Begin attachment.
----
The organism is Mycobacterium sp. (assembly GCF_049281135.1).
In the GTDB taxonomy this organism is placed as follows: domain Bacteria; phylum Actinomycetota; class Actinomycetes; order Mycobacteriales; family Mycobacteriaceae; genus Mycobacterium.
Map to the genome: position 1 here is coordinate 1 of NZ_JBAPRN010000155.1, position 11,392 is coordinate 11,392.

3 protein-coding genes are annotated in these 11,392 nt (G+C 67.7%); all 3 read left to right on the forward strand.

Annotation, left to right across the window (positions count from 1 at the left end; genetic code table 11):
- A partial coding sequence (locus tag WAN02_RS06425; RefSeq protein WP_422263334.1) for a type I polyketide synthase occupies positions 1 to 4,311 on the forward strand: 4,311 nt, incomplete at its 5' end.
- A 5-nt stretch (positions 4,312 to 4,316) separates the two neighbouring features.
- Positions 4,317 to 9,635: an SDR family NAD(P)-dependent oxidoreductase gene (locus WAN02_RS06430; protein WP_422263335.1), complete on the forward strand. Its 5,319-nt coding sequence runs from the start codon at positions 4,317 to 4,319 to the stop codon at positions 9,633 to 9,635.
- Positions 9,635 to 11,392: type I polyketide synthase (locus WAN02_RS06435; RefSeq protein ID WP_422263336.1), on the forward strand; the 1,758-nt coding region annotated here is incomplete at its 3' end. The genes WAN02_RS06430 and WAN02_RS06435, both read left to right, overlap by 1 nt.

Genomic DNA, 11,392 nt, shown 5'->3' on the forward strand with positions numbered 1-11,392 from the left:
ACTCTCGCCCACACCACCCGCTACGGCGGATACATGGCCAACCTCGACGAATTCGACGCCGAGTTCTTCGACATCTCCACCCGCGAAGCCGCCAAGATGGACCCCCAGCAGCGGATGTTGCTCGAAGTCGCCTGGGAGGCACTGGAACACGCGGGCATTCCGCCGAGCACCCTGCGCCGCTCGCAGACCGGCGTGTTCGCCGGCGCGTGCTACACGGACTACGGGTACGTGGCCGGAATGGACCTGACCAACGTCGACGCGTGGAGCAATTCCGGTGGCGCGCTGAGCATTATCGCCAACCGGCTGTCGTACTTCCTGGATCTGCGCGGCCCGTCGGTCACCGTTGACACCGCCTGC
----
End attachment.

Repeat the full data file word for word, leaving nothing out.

The organism is Mycobacterium sp. (assembly GCF_049281135.1).
In the GTDB taxonomy this organism is placed as follows: domain Bacteria; phylum Actinomycetota; class Actinomycetes; order Mycobacteriales; family Mycobacteriaceae; genus Mycobacterium.
Map to the genome: position 1 here is coordinate 1 of NZ_JBAPRN010000155.1, position 11,392 is coordinate 11,392.

3 protein-coding genes are annotated in these 11,392 nt (G+C 67.7%); all 3 read left to right on the forward strand.

Annotation, left to right across the window (positions count from 1 at the left end; genetic code table 11):
- A partial coding sequence (locus tag WAN02_RS06425; RefSeq protein WP_422263334.1) for a type I polyketide synthase occupies positions 1 to 4,311 on the forward strand: 4,311 nt, incomplete at its 5' end.
- A 5-nt stretch (positions 4,312 to 4,316) separates the two neighbouring features.
- Positions 4,317 to 9,635: an SDR family NAD(P)-dependent oxidoreductase gene (locus WAN02_RS06430; protein WP_422263335.1), complete on the forward strand. Its 5,319-nt coding sequence runs from the start codon at positions 4,317 to 4,319 to the stop codon at positions 9,633 to 9,635.
- Positions 9,635 to 11,392: type I polyketide synthase (locus WAN02_RS06435; RefSeq protein ID WP_422263336.1), on the forward strand; the 1,758-nt coding region annotated here is incomplete at its 3' end. The genes WAN02_RS06430 and WAN02_RS06435, both read left to right, overlap by 1 nt.

Genomic DNA, 11,392 nt, shown 5'->3' on the forward strand with positions numbered 1-11,392 from the left:
ACTCTCGCCCACACCACCCGCTACGGCGGATACATGGCCAACCTCGACGAATTCGACGCCGAGTTCTTCGACATCTCCACCCGCGAAGCCGCCAAGATGGACCCCCAGCAGCGGATGTTGCTCGAAGTCGCCTGGGAGGCACTGGAACACGCGGGCATTCCGCCGAGCACCCTGCGCCGCTCGCAGACCGGCGTGTTCGCCGGCGCGTGCTACACGGACTACGGGTACGTGGCCGGAATGGACCTGACCAACGTCGACGCGTGGAGCAATTCCGGTGGCGCGCTGAGCATTATCGCCAACCGGCTGTCGTACTTCCTGGATCTGCGCGGCCCGTCGGTCACCGTTGACACCGCCTGC